Dodder (too much) and Monarchs (too few)

This may be the year for fire management of the meadow. After a four year hiatus, Dodder is again ensnaring the Goldenrod and Joe pye weed in the wetland end of the meadow.

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Dodder in the field

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Dodder encircling its host

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Dodder on the Joe-pye weed

Dodder, to refresh your memory, is a parasitic plant that drops its own root once it has borrowed into the stem of its host. “Burn it,” is the instruction I remember for ridding an area of Dodder. Nic, now a college graduate who cleared dodder from the lower meadow before his freshman year at Vassar, built a funeral pyre of the infected branches that I planned to burn.But my fastidious neighbors, who did not like the looks of a heap of decomposing vegetation, suggested that they’d ask the tree men to haul the pile away. I explained my plan for a fire thinking that would convince them to leave my problems to me. I also cautioned that the tree men would not want to collect dodder given how hard it is to eradicate after it gets established. To my dismay, the site of the pyre is now the location of the most intense invasion of dodder!

The pile disappeared. I never asked whether the tree guys had knowingly taken away such a pervasive parasite.

As a concession to my neighbors and to spare the tree service further pollution, Jim and Emily, who have taken Nic’s place in the meadow, are bagging the dodder for delivery to the household waste collection chute at the transfer station. So far, they have carted away four contractor-sized garbage bags’ worth of the stuff.

The UC Davis website is not as clear that burning is the management tool as I remembered. It cautions to remove the host plant before the dodder sets seed. The seeds, as we have just witnessed, can stay in the soil for five to 10 years, maybe longer. Under my lax management, the dodder removal job has not been accomplished before the dodder set seed. At least, we’re throwing the host plant and the dodder in the trash, as recommended by the UC Davis site.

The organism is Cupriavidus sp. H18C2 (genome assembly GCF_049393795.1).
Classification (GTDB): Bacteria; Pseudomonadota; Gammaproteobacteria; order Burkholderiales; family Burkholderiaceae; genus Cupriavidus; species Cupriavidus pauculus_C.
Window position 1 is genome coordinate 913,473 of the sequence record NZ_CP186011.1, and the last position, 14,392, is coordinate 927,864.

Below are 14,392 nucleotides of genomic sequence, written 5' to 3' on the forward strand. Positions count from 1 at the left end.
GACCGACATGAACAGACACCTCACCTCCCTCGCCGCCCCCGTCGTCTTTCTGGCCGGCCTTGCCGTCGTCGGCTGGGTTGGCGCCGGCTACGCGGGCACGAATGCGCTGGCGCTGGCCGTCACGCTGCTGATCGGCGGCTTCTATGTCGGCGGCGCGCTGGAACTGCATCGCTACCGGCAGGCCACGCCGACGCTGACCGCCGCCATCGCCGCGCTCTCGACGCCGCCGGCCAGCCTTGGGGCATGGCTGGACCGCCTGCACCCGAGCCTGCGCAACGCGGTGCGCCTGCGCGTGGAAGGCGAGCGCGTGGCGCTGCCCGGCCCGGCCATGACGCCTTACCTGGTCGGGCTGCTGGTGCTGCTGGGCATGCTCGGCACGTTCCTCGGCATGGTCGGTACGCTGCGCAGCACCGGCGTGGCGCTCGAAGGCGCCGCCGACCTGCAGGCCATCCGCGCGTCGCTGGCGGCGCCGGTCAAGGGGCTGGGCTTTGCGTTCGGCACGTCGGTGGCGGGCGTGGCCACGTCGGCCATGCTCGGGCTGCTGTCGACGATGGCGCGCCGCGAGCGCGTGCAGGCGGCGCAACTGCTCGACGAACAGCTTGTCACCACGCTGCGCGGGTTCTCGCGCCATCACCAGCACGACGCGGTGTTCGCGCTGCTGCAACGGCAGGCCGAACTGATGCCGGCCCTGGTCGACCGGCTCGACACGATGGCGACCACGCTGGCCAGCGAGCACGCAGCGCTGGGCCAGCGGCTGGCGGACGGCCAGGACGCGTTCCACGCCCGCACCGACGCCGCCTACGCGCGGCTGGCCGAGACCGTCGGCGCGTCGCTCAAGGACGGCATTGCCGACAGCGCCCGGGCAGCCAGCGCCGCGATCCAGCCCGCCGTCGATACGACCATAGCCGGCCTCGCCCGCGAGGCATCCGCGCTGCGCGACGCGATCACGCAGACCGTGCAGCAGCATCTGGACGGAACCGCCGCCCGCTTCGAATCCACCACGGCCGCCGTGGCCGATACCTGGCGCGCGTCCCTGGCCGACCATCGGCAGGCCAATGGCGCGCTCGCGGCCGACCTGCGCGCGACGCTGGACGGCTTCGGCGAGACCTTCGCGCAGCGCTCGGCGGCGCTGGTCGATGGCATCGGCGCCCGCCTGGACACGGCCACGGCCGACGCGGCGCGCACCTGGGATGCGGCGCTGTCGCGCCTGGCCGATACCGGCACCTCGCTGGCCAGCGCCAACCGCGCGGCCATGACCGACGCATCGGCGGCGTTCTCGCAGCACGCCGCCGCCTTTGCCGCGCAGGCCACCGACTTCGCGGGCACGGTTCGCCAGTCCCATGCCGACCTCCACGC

The website also recommends frequent mowing. I could ask Scott, the meadow path mower, to mow dodder-invaded spots or to keep plants from regrowing after Jim and Emily cut out the dodder.

I have not ruled out burning either. That area still has more Bittersweet than I’d like. A general fire could be beneficial.

Despite the dodder problem, management of the meadow to keep invasives and succession at bay has become a simpler task in recent years. I have not sprayed Triclopyr on anything in the meadow (save poison ivy and the persistent Black swallow wort that peeks out from under the folly) for about two years.

I (or Jim and Emily) dug Bittersweet as the meadow was beginning to regrow in the spring. I dug up a dozen Thistle plants as they emerged and Lonicera bushes — maybe its Latin name is Lonicera maackii —  and a couple of Japanese barberry bushes, known for its nasty thorns, deep yellow roots and invasive habits. I chopped back many a Wild cherry (Prunus serotina), a native but a successional plant. So far, I have left two sumacs, Rhus glabra, growing in the wetland section. They are also signs of succession and, like the cherry, loved by wildlife. The sumacs can’t stay beyond their setting seed, but I plan to collect — before the fire — the fruit that the birds leave for grinding on top of humus.

Most of my interaction with the meadow involves watching it from the paths, the folly and the porch. It is, to me, endlessly entertaining even when it is depressing. The butterfly count is not what it should be. Only 4 Monarchs, circling endlessly, have made the meadow their home. A few Cabbage whites have been above the meadow and the gardens beds all summer. One Eastern tiger swallow tail has visited the Buttonbushes (Cephalanthus occidentalis). I have not seen Painted ladies or Mourning cloaks. I need a butterfly/moth authority to report on the small browns (Satyrs, Frittilaries, Eyespots) of which there are a few. But the tally is way down from past years.

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Very long distance shot of a Monarch using my new Sony camera.

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Some of the plentiful Common milkweed on which the Monarch larva are laid. The insufficiency of Monarchs is not the result of a shortage of milkweed.

The Dragon and Damsel flies have not appeared in the numbers they should. I recently learned from an authority on those insects that their populations are drastically reduced state-wide. But, in June we had, to the delight of Henning, my German son-in-law, a meadow full of June bugs/ Fireflies. The calls of Tree frogs provided the sound for the Firefly light show.

My grandson, Owen, was disappointed that he visited so early in the season that he did not get to see Wild turkeys. They are around now.

Meadow management may include an element of fire this year but mostly its the practice of observation.

 

 

 

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